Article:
Electric Daisy Carnival takes over MetLife Stadium, E. Rutherford, N.J. (Photo by MetLife Stadium)

Despite a frigid winter of brutal snowstorms in parts of the Mid-Atlantic, this year’s 25 Top Stops reported a 3.8 percent increase over last year’s 33 venues’ total gross with $516.7 million. This speaks to the successful seasons many venues enjoyed in the past year and hope to build on in the coming months. It also speaks to the responsive, entertainment-seeking markets that make up the Mid-Atlantic, with fans buying tickets for everything from family shows and concerts to sports games and conferences.

MetLife Stadium, E. Rutherford, N.J., is the only stadium to make it on the Mid-Atlantic Top Stops list, with its best year yet since opening in 2010. MetLife Stadium benefited from 8 more events than last year that earned $68.3 million, a 48-percent increase. 

“Our past year was our best year,” said Ron VanDeVeen, senior vice president of events and guest experiences. “At MetLife Stadium, we did about 21 major events plus high school bands and football championships and other minor events like that, too.”

Those 21 events, five sporting, 16 non-sporting, are in addition to the 20 NFL games played at MetLife Stadium every season. A September college football game between Notre Dame and Syracuse sold out the stadium at 76,000 people, grossing over $6.3 million and will return to MetLife Stadium in 2016.

In April 2014, Feld Motor Sports brought AMA Monster Energy Supercross to MetLife Stadium, making it the first Supercross event in the area in the last 20 years. It was a complete success, attracting over 62,000 attendees and grossing over $2.7 million. And it paved the way for the event to return to the stadium on April 25, 2015 and become the first time the event was nationally televised on Fox. Already, Supercross has announced a 2016 stop next April.

A strong lineup of 2014 stadium concert tours played a big role in the successful season as well, something VanDeVeen hopes will continue in 2015 with dates from Taylor Swift, One Direction, Kenny Chesney and others.

“Last year was an incredible year with ticket sales,” said VanDeVeen. “Jay Z and Beyonce for two shows sold out, One Direction with two sold-out shows, Eminem and Rihanna with two sold-out shows. Pretty much everything comes close to selling out, if not selling out.”

Another monster event for MetLife Stadium was the “Keep Seeking First God’s Kingdom!” Jehovah’s Witnesses convention held over two weekends in June. The gathering represented the largest convention for Jehovah’s Witnesses in the New York metropolitan area in decades. Each day attracted over 50,000 attendees for a total of more than 360,000 over those six days.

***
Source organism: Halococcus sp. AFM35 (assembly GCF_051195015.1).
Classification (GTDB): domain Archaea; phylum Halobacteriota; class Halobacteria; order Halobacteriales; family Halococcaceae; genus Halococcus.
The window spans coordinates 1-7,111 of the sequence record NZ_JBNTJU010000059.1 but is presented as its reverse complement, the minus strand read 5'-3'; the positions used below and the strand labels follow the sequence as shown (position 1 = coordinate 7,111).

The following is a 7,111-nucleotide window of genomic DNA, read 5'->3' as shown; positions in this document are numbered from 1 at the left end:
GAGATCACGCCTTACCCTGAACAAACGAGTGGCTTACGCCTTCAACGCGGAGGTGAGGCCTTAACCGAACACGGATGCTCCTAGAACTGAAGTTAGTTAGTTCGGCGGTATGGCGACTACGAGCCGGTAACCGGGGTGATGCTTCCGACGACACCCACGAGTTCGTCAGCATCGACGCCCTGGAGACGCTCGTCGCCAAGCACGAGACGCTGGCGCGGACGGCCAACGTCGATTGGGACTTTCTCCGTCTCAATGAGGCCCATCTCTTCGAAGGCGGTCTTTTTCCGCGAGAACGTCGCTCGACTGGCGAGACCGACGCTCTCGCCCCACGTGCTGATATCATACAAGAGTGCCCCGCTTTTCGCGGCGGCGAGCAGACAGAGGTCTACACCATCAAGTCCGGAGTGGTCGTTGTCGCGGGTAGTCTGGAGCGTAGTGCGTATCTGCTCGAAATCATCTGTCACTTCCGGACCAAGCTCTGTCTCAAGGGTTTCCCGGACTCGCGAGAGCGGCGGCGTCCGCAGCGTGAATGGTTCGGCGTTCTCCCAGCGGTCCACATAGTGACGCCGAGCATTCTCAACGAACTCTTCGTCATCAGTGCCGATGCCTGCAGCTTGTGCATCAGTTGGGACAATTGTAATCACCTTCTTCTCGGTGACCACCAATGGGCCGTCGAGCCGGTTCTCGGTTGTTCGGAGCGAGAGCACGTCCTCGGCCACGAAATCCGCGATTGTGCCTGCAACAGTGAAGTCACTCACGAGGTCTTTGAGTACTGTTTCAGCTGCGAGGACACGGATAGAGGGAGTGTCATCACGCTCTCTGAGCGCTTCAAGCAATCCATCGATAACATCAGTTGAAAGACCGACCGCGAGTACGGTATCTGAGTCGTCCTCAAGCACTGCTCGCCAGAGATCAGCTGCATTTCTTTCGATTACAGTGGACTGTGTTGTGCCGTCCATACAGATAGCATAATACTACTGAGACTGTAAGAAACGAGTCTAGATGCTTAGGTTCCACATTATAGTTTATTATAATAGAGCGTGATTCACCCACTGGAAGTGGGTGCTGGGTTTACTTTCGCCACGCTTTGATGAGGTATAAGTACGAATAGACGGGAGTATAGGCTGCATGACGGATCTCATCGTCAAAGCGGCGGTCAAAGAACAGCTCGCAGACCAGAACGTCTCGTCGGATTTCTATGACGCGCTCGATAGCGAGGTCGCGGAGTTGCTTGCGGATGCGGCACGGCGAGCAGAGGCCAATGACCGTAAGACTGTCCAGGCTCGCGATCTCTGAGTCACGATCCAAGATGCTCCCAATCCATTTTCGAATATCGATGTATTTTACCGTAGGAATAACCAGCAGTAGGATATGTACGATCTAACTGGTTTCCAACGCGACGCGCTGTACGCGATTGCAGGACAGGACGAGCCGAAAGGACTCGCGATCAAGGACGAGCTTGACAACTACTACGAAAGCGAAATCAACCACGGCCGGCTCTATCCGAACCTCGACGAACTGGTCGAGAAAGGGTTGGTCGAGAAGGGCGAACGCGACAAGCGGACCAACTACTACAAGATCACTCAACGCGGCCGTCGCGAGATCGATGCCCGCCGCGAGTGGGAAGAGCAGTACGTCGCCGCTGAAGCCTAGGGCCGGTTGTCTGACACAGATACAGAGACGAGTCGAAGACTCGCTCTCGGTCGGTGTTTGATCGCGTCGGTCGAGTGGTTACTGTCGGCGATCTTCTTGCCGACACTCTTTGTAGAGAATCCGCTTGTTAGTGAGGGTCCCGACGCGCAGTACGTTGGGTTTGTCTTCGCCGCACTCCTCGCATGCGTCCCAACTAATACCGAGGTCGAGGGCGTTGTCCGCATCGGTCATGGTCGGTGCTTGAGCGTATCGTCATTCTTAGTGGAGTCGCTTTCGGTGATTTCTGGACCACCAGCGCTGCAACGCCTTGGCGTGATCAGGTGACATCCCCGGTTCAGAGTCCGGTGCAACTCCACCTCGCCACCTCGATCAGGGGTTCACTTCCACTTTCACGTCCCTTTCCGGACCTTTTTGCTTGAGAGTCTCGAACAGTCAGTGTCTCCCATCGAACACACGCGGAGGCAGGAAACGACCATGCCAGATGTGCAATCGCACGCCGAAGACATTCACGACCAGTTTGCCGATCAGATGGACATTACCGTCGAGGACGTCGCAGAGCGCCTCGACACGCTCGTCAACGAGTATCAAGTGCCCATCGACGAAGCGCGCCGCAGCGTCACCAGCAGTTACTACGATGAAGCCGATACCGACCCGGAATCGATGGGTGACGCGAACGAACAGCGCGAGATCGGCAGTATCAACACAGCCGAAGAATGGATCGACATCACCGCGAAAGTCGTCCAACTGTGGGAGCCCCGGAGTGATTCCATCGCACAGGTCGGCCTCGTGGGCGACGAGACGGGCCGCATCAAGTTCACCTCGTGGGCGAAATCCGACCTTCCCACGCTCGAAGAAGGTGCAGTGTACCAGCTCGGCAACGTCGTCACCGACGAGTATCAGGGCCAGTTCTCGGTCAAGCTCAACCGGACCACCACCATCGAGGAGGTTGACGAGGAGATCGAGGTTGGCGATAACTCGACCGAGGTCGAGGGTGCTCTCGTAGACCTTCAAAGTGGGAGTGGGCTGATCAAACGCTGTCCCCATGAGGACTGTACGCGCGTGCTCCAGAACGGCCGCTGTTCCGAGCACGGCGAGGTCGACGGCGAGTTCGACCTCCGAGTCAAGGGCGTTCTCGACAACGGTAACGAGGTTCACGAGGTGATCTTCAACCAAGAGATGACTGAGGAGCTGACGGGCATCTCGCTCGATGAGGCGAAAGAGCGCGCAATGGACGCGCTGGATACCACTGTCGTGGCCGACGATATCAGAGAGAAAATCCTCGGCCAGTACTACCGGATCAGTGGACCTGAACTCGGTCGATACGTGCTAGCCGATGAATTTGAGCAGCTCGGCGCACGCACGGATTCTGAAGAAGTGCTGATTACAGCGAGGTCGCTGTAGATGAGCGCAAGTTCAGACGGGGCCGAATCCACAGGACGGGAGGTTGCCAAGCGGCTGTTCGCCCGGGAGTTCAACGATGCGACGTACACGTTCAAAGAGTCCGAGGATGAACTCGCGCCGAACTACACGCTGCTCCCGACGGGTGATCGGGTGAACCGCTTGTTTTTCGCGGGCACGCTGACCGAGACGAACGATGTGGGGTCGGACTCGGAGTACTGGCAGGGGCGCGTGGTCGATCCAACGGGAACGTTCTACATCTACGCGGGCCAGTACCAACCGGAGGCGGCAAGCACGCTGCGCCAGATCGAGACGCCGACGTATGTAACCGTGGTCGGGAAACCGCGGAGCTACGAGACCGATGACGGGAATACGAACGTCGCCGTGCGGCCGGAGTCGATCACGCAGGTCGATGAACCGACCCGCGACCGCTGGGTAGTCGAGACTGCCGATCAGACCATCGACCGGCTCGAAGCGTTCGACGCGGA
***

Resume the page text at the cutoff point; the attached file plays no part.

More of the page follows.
SMG-managed Mohegan Sun Arena at Casey Plaza, Wilkes-Barre, Pa., enjoyed a strong season of country hits and family show success. The arena sold out for a Luke Bryan show last Valentine’s Day and enjoyed good runs from Disney on Ice, The Harlem Globetrotters, WWE and a six-show run of Ringling Bros. and Barnum & Bailey Circus.

Community involvement played a key role in a few of the family shows that came to the arena. Reaching out to fans through special events surrounding a show remains and engaging aspect of their fan engagement efforts.

“We enjoyed being out and about in our community this season with the Harlem Globetrotters who had their player Buckets Blakes spread an antibullying message to students,” said GM Brian Sipe. “We also had Elmo and Grover visit and read at Osterhout Library in Wilkes-Barre.”

This summer, they will be breaking ground for a $4-million renovation.
“We hope to have all of those plans finalized by mid-May of what exactly all of our construction plans will be,” said Sipe.

For Royal Farms Arena in Baltimore, General Manager Frank Remesch describes their past concert season in terms of baseball: “The concerts this year were all good concerts, but no real standouts. It was just steady, just singles and doubles, no homeruns. But that’s OK, obviously it works, so I’ll take it.”

The season also brought some disappointments. Royal Farms Arena had to deal with handling 11 canceled and postponed shows, resulting in a significant loss in attendance. Among those was a Katt Williams show that was canceled because the comedian was bitten by a Brown Recluse spider. A seven-show run of Marvel Universe Live was also scheduled to play the arena, but had to be pushed to 2016 because they couldn’t get the rigging analysis done in time. A blizzard struck during one soccer match and only 300 people showed up to a game that would have normally attracted more than 4,000.

“It’s amazing when you look at where we are now with our numbers compared to where we should be with 11 canceled shows,” said Remesch.

The surprise success came from the 12-show run of Disney on Ice: Frozen in October and November. Originally just nine shows, three were added because of the response from Baltimore audiences, with almost 87,000 people coming out for the 12 shows, a run that grossed over $2.6 million.